Despite feeling optimistic about the future of Australia’s economy, Treasurer Josh Frydenberg has warned business owners not to get complacent on employees’ return to office.
In an exclusive interview with Momentum Media director Alex Whitlock, the Treasurer shed light on the economic impact the COVID-19 pandemic has had on Australia and why he believes the country is in better shape for future growth than other jurisdictions.
“[It is] certainly the biggest economic shock since the Great Depression and a once in a century pandemic, certainly not the economic environment I thought I would be involved in as the Treasurer. In fact, I was pleased to deliver the first balanced budget in 11 years, was looking forward to delivering the first surplus budget in 12 years, and even after the terrible bushfires and the ongoing drought, we were on track for that,” he recalled.
“And then the pandemic hit, and it turned the world on its head, there was no rulebook. And we saw Treasury fear that the unemployment could reach as high as 15 per cent. As you know, it’s at 4.5 per cent today, a 12-year low. We saw GDP fall in the June quarter last year by its greatest number on record. And we have also seen across the rest of the economy a dislocation as the health restrictions took effect.”
Mr Frydenberg said despite the challenges, Australia’s economy has shown “remarkable resilience”.
“Obviously, the Delta variant was another game changer that we encountered midway through this year, but overall, I’m pretty optimistic about where the economy is going,” he said.
“There’s more than $200 billion on household balance sheets that was not there this time last year, as well as business balance sheets.
“There are obviously strong pipelines of investment in both the housing sector of the backup programs like HomeBuilder, but also, more broadly, in machinery and equipment off the back of the expanded instant asset write off that we had in the last budget in the budget even before that.”
As NSW continues to reopen this week, and Victoria due to follow suit within the coming week, Mr Frydenberg said he feels monetary policy will stay accommodative.
“I’m very confident that as restrictions ease, we will see people back in work, and we’ll see businesses reopen and monetary policy will stay accommodative,” he said.
“According to the governor of the Reserve Bank, for some time, he’s already indicated his position with respect to the cash rate, and then fiscal policy will continue to provide support, whether it’s through tax relief, infrastructure spending, or other particular programs. So overall, I’m optimistic and upbeat about the future prospects of the Australian economy.”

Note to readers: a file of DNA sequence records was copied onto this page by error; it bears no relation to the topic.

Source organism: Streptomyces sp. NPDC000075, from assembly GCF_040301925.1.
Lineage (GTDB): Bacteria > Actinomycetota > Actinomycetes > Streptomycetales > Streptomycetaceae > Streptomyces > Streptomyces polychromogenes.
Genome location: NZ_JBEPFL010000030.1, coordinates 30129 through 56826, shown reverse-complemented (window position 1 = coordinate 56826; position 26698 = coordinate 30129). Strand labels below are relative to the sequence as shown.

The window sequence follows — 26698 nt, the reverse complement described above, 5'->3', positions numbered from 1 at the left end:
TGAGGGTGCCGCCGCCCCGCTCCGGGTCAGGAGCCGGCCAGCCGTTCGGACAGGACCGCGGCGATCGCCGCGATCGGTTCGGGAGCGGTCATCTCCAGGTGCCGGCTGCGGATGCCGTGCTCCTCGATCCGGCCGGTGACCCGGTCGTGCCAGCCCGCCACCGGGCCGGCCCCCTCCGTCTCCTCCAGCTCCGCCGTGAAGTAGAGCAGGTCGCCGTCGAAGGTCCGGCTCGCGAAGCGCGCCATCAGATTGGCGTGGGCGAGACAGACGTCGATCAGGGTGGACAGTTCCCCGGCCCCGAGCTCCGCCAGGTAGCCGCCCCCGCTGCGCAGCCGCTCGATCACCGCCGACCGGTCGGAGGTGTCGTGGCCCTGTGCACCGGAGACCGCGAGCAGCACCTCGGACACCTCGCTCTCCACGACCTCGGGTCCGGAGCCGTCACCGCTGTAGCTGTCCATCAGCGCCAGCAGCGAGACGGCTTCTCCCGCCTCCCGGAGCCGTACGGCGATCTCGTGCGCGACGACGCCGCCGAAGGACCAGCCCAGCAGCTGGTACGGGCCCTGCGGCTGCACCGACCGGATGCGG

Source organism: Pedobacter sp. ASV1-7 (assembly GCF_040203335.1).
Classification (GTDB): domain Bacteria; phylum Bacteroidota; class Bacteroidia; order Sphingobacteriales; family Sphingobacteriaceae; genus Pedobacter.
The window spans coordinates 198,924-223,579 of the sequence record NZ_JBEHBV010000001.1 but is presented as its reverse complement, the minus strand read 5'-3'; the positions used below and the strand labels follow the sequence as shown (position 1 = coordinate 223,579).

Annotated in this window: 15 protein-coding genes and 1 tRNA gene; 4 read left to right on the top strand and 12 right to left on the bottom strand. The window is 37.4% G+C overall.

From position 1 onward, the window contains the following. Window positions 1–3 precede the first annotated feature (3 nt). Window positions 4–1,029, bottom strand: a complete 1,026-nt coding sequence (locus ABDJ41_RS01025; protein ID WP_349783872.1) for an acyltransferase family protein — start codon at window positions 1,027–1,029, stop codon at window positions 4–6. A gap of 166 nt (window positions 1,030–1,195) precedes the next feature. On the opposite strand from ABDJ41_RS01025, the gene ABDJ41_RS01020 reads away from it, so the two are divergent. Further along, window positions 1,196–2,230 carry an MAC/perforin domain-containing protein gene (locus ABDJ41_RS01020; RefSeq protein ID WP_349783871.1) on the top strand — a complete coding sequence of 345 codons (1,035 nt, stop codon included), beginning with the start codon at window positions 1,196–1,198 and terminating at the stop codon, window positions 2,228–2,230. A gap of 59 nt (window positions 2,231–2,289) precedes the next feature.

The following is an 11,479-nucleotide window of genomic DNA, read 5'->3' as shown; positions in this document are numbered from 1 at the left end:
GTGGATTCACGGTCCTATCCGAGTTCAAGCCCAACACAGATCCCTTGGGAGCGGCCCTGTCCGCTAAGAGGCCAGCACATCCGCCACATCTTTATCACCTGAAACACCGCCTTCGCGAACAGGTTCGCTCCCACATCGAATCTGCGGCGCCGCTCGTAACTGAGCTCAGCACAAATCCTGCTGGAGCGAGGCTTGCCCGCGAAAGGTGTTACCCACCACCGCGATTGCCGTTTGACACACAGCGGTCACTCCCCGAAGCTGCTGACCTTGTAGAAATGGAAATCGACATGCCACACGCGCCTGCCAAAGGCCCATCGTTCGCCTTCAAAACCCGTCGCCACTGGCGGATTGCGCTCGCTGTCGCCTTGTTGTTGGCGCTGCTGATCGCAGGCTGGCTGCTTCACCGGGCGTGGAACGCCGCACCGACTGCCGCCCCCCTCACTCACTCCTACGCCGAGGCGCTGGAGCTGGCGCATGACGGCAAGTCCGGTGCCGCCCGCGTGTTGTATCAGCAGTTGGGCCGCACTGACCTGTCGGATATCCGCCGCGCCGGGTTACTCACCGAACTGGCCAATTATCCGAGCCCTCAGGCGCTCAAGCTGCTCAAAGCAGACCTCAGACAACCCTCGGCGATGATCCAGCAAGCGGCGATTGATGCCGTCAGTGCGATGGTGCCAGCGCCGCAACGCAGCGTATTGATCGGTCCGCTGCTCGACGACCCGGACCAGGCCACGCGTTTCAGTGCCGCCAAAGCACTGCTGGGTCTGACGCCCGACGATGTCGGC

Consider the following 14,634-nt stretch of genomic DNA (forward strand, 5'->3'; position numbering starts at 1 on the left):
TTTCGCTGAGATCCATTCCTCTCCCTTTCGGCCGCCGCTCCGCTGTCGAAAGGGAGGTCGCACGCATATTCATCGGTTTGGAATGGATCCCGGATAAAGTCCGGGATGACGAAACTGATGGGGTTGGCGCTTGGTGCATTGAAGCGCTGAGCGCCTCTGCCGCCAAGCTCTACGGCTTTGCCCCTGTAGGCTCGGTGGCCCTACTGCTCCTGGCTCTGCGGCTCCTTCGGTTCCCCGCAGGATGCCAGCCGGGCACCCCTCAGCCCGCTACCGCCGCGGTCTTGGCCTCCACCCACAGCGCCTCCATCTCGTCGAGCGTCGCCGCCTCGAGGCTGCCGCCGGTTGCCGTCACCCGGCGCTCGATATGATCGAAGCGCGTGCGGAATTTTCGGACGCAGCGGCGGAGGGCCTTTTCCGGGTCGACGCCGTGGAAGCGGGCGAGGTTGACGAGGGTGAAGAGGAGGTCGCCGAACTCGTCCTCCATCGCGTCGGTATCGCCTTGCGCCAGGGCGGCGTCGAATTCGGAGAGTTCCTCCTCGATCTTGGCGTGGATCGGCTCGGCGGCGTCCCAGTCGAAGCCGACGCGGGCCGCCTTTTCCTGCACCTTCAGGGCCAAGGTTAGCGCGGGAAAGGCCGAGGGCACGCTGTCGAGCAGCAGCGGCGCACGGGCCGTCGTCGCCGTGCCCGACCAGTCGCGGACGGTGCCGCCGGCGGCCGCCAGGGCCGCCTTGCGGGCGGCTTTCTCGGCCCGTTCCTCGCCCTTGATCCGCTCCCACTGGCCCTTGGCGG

Going forward, Mr Frydenberg urged business owners to take advantage of the support measures available and urged the market not to get complacent in their approach as many return to an office environment.
“If I take my mind back to March of last year, that’s really when we feared the worst, and that’s when you saw hundreds of thousands of our fellow Australians lining up outside Centrelink, with many having lost their jobs. People were fearful of losing their homes and their lifetime savings. And for some, those images were reminiscent of what we saw in the Great Depression.
“We responded with JobKeeper and immediately, it boosted both consumer and business confidence, and it suddenly saw employers, rather than sacking workers, hold on to them.
“I think that was a very important intervention, obviously a major economic support program, a combination of a wage subsidy and economic stimulus. And it had the desired impact in that it kept the formal connection between employers and employees.
“It also laid the foundation for what was a very strong recovery, saving – according to the RBA – at least 700,000 jobs, and the fact that today, our economy is larger than it was going into the pandemic, and that our employment levels are higher than they were going into the pandemic, does give people confidence that we have got through this crisis in a position that is stronger than that of many other comparable jurisdictions.
“And that’s not a cause for complacency. Far from it. You know, I’m expecting to see contraction in the September quarter, off the back of the lockdowns in New South Wales and Victoria. But at the same time, once restrictions ease, I’m confident that going forward, the economy will continue to strengthen and grow.”